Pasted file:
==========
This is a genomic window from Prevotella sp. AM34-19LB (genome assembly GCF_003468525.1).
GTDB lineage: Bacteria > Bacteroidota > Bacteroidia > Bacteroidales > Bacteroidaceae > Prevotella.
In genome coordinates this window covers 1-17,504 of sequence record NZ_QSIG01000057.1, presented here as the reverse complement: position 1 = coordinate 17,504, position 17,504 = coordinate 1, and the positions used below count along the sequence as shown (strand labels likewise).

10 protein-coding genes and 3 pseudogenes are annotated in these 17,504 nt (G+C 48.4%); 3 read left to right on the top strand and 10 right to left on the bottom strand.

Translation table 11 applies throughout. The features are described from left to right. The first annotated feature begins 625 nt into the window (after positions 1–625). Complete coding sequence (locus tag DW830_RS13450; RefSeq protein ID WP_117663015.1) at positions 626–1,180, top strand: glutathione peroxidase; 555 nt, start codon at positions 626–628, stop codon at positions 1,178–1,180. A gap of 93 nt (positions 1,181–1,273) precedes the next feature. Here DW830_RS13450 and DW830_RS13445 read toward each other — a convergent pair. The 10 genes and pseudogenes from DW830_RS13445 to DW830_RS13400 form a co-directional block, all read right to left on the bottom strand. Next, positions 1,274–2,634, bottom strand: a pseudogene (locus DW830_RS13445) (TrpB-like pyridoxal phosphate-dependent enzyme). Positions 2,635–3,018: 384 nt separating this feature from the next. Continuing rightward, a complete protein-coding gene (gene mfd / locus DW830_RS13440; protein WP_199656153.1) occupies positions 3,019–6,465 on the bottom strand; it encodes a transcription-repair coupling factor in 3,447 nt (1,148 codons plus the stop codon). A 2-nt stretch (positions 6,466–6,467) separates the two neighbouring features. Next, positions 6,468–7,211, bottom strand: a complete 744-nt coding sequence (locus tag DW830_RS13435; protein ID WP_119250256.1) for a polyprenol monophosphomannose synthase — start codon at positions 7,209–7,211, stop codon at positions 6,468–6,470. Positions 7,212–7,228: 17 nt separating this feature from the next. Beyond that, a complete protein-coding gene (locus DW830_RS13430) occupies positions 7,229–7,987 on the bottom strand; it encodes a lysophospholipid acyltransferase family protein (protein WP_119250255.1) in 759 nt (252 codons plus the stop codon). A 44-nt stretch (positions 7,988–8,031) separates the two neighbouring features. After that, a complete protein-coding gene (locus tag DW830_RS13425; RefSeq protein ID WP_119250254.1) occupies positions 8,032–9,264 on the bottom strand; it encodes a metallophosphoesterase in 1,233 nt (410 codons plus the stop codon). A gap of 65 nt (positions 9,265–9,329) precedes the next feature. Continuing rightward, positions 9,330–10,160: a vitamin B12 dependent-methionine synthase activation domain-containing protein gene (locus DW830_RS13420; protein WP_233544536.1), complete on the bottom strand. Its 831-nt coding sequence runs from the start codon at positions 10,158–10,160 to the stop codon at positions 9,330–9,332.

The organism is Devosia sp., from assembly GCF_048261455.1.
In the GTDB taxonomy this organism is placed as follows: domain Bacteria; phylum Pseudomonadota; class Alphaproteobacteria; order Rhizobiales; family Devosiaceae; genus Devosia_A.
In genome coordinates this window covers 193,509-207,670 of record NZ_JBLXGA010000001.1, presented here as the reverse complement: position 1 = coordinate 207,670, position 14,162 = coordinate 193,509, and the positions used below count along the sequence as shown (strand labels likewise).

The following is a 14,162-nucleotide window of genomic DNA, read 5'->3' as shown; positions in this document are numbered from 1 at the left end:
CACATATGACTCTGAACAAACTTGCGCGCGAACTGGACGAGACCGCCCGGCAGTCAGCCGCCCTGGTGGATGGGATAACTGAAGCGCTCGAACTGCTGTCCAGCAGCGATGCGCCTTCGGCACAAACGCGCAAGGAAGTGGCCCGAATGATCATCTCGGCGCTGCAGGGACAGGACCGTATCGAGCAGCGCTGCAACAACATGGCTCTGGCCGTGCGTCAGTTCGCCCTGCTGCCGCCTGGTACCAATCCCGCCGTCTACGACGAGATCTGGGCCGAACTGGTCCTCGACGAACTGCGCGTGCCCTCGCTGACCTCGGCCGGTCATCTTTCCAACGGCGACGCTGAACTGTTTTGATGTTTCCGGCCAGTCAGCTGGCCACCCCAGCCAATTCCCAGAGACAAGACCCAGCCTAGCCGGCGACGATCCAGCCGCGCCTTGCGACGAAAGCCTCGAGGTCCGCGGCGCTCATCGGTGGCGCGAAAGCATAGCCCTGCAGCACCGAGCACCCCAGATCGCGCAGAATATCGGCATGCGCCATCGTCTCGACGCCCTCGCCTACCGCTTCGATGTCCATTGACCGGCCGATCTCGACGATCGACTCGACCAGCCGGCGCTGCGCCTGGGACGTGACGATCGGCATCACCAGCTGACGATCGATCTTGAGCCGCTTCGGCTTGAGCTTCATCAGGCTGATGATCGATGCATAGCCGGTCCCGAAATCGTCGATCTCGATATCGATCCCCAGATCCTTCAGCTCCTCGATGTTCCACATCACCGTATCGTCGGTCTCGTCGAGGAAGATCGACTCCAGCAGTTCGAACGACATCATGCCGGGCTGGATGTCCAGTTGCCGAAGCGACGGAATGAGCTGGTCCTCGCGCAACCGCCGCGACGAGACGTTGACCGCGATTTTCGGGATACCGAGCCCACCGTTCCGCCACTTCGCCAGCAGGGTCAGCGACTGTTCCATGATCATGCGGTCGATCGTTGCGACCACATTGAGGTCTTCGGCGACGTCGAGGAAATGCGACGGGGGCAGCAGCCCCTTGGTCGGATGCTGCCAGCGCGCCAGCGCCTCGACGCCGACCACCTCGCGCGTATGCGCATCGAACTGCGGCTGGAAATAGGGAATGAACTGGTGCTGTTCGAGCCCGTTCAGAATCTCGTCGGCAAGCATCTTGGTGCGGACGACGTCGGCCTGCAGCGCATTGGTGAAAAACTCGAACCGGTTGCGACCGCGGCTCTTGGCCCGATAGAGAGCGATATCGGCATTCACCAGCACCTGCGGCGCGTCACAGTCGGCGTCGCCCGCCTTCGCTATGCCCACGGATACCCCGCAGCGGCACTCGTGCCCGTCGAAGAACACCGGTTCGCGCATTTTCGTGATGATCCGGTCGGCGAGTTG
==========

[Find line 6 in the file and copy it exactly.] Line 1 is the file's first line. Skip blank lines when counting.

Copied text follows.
The organism is Devosia sp., from assembly GCF_048261455.1.